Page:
I unboxed the BenQ SW2700PT at around 6pm, after a long day work but still excited. I only have 10 mins or so to unboxed the monitor before I have to rush out to fetch my kids from school.
Still, within the limited short time…I am still excited to find out how the monitor looks or feel like.
You can read about the Part 1 short story of how I got the monitor…
After unloading the monitor from the trunk of my car, I have to put it in my living room first. Better unpacked and unboxed it before moving it to my computer table.
Here’s the huge box of the much talked about BenQ SW2700PT 27″ wide screen monitor!
The box is huge, but not so heavy. I can carry it myself with the handles at the side of the box.
Here’s how the inner box looks like, with form protector the monitor and accessories. Hmm…after opening the box, I felt something not right. The monitor isn’t new. You can see the form on the left bottom already broken, and the box that hold the accessories doesn’t look new. I am surprised that BenQ actually sent me an USED monitor for reviewing. I was expecting a brand new unit, as I told them that I will buy the monitor if I like it after reviewing. But buying an USED monitor? Hmm…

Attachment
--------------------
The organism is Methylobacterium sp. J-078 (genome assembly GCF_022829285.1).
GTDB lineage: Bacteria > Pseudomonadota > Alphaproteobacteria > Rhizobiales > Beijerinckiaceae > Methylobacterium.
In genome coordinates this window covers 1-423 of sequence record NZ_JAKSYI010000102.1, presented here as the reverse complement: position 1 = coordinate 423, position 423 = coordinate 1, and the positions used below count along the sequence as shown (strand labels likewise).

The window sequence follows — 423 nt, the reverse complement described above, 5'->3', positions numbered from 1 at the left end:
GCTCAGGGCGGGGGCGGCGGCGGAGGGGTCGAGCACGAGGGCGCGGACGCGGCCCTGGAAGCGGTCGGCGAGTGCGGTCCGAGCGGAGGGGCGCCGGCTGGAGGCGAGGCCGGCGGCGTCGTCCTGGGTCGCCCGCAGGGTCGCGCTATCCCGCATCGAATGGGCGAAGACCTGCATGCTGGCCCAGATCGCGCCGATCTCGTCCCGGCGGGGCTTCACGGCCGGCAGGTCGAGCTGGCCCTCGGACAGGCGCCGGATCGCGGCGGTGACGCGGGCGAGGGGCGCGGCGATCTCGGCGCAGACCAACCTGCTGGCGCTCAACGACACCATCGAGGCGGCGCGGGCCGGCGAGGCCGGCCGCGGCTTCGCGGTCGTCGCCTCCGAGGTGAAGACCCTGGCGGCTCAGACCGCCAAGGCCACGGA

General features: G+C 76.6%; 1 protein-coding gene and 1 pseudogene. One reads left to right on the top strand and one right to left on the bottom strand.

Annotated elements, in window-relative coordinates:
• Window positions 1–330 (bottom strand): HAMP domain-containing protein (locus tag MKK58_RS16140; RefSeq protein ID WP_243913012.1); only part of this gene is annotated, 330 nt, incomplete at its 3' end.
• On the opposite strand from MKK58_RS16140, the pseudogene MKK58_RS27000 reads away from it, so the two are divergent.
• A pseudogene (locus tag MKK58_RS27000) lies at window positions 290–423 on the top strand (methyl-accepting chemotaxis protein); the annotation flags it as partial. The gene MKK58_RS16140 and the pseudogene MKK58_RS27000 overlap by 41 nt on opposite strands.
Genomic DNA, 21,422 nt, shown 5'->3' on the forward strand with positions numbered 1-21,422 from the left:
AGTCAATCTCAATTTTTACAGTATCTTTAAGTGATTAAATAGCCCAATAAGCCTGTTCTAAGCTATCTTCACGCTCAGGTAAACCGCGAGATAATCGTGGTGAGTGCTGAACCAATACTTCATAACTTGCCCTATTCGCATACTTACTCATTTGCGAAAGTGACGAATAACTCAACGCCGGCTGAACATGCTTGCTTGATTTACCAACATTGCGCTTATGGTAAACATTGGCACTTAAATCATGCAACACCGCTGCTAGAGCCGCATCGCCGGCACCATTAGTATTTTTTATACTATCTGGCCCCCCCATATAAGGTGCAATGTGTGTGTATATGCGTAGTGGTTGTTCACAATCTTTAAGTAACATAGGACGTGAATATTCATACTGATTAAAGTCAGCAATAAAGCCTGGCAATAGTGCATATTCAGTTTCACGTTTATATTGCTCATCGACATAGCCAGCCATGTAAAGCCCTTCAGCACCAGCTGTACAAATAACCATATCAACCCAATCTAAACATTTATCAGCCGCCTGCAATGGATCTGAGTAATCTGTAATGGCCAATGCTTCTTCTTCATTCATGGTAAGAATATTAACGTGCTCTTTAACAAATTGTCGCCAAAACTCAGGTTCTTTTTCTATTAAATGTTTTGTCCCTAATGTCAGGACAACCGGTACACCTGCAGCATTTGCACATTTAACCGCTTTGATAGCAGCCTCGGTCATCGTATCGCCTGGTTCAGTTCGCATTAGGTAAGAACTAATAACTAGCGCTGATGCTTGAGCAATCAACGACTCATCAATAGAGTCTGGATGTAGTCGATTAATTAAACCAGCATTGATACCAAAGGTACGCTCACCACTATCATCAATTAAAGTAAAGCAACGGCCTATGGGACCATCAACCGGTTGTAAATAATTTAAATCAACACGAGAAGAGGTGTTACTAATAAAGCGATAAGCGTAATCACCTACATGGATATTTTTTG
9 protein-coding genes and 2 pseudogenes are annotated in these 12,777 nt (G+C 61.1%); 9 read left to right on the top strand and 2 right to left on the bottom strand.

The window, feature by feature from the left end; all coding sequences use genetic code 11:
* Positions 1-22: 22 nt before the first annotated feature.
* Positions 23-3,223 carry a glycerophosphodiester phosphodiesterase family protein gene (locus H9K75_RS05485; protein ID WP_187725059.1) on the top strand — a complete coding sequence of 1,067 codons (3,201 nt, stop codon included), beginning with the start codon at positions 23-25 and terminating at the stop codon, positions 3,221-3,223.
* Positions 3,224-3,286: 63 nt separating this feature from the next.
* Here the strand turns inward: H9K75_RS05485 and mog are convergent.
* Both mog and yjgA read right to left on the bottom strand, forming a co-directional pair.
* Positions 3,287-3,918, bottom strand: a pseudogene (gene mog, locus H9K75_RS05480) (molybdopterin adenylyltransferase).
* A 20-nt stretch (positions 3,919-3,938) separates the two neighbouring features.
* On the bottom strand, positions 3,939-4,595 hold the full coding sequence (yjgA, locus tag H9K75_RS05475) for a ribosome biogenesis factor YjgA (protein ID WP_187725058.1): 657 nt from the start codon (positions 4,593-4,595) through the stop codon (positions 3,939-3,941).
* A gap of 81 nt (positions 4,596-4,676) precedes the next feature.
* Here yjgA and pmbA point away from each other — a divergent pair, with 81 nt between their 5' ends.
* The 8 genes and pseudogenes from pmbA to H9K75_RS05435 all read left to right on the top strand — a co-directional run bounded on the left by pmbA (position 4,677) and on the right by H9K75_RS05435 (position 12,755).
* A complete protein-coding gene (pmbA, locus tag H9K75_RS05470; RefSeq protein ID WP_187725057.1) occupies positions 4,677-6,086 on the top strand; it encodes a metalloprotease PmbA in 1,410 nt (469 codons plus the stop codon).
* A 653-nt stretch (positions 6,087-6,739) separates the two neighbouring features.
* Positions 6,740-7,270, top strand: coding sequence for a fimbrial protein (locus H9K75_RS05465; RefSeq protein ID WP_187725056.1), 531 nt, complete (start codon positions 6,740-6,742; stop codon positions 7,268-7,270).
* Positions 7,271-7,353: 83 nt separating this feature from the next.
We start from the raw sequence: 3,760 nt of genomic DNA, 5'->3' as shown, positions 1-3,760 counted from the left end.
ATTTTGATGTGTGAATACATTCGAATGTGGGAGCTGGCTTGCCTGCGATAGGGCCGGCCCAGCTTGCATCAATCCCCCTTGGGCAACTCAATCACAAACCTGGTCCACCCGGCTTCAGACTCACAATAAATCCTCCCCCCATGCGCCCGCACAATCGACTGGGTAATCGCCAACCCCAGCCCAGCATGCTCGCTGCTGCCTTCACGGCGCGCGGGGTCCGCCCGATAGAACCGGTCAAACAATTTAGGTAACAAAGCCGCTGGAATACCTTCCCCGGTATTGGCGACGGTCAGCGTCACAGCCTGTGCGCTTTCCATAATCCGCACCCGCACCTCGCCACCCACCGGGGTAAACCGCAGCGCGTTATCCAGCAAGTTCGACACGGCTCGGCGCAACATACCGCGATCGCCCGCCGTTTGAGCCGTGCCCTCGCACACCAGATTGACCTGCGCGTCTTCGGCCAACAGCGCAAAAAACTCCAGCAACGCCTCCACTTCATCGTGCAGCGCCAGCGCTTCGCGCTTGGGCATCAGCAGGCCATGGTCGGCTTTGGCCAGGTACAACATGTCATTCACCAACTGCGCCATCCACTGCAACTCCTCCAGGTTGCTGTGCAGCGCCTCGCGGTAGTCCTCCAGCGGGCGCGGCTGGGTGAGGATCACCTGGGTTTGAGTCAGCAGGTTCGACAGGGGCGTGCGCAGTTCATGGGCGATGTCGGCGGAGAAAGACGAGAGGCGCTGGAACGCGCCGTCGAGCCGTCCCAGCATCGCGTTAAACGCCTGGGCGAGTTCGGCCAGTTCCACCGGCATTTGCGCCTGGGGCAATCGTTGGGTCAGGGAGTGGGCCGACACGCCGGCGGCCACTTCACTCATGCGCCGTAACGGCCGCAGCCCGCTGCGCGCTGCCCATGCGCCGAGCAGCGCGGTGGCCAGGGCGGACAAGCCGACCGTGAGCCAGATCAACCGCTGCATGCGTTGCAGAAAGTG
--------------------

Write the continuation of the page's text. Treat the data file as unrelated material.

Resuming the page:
This is the monitor hood. It comes in 5 separate pieces, and a little essembly is required. Not so easy, but not too difficult either. There is no instruction manual that comes with it…so it took an extra few minutes for me to figure out which goes where.
This is the base, handle, controller and cables (HDMI and DIV).
OK, this main item. IPS LED panel. Very thin design, looks solidly built.
Rear view of the panel. You can zoom in for details of the input. Doesn’t bother me too much as I only use ONE input (DVI) and I know it is there, and that is good enough for me to know already.
Putting the arm and base to the panel is a simple plug and play. You can DIY yourself without sweat. However, needs to be extremely careful so that you do not hit or damage the panel front view. Hence I suggest inserting the arm and base with the monitor panel still sitting on the polyform as above.
Here’s the assembled monitor.
On the left side of the monitor, there are some slots (USB and SD Card reader). To use this, you need to connect the monitor to the USB slot of your CPU.
Below is the right side of the monitor. Nothing there except two brackets for the monitor hood. In my sample monitor, the brackets that hold the monitor hood are all broken (both left right up down).
Despite the broken brackets, the monitor hood was still be able to fit to the monitor firmly and nicely. The brackets were made of metal, the previous user must have FORCE removing the hood that cause them to break in all 4 sides. What a pity…